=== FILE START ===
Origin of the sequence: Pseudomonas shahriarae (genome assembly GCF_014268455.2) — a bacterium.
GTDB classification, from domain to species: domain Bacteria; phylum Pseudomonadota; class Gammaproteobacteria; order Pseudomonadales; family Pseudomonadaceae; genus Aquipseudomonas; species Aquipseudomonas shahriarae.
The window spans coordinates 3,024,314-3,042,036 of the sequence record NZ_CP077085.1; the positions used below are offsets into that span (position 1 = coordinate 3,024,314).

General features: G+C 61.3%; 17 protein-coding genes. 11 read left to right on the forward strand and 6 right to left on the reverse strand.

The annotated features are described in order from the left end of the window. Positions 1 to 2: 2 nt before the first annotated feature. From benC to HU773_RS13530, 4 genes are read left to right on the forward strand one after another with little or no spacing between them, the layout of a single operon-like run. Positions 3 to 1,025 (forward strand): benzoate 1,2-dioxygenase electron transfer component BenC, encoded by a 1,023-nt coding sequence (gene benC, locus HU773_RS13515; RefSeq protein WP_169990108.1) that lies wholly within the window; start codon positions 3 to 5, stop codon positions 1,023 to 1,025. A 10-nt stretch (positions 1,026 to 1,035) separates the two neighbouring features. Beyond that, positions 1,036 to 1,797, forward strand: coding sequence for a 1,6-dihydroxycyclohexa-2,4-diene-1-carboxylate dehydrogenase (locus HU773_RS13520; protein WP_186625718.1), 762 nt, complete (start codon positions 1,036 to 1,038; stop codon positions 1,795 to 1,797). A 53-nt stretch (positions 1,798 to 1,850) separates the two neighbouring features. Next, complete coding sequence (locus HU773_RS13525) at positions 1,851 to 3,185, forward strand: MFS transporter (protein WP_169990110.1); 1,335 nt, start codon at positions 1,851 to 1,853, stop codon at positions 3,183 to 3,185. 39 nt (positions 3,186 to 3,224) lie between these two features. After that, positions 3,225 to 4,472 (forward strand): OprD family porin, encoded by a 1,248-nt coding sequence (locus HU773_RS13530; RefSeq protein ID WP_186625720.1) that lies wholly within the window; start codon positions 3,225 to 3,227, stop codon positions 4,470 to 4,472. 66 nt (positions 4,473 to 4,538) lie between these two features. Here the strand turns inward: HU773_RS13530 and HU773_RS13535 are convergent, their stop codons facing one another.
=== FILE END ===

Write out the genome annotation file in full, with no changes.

Origin of the sequence: Pseudomonas shahriarae (genome assembly GCF_014268455.2) — a bacterium.
GTDB classification, from domain to species: domain Bacteria; phylum Pseudomonadota; class Gammaproteobacteria; order Pseudomonadales; family Pseudomonadaceae; genus Aquipseudomonas; species Aquipseudomonas shahriarae.
The window spans coordinates 3,024,314-3,042,036 of the sequence record NZ_CP077085.1; the positions used below are offsets into that span (position 1 = coordinate 3,024,314).

General features: G+C 61.3%; 17 protein-coding genes. 11 read left to right on the forward strand and 6 right to left on the reverse strand.

The annotated features are described in order from the left end of the window. Positions 1 to 2: 2 nt before the first annotated feature. From benC to HU773_RS13530, 4 genes are read left to right on the forward strand one after another with little or no spacing between them, the layout of a single operon-like run. Positions 3 to 1,025 (forward strand): benzoate 1,2-dioxygenase electron transfer component BenC, encoded by a 1,023-nt coding sequence (gene benC, locus HU773_RS13515; RefSeq protein WP_169990108.1) that lies wholly within the window; start codon positions 3 to 5, stop codon positions 1,023 to 1,025. A 10-nt stretch (positions 1,026 to 1,035) separates the two neighbouring features. Beyond that, positions 1,036 to 1,797, forward strand: coding sequence for a 1,6-dihydroxycyclohexa-2,4-diene-1-carboxylate dehydrogenase (locus HU773_RS13520; protein WP_186625718.1), 762 nt, complete (start codon positions 1,036 to 1,038; stop codon positions 1,795 to 1,797). A 53-nt stretch (positions 1,798 to 1,850) separates the two neighbouring features. Next, complete coding sequence (locus HU773_RS13525) at positions 1,851 to 3,185, forward strand: MFS transporter (protein WP_169990110.1); 1,335 nt, start codon at positions 1,851 to 1,853, stop codon at positions 3,183 to 3,185. 39 nt (positions 3,186 to 3,224) lie between these two features. After that, positions 3,225 to 4,472 (forward strand): OprD family porin, encoded by a 1,248-nt coding sequence (locus HU773_RS13530; RefSeq protein ID WP_186625720.1) that lies wholly within the window; start codon positions 3,225 to 3,227, stop codon positions 4,470 to 4,472. 66 nt (positions 4,473 to 4,538) lie between these two features. Here the strand turns inward: HU773_RS13530 and HU773_RS13535 are convergent, their stop codons facing one another.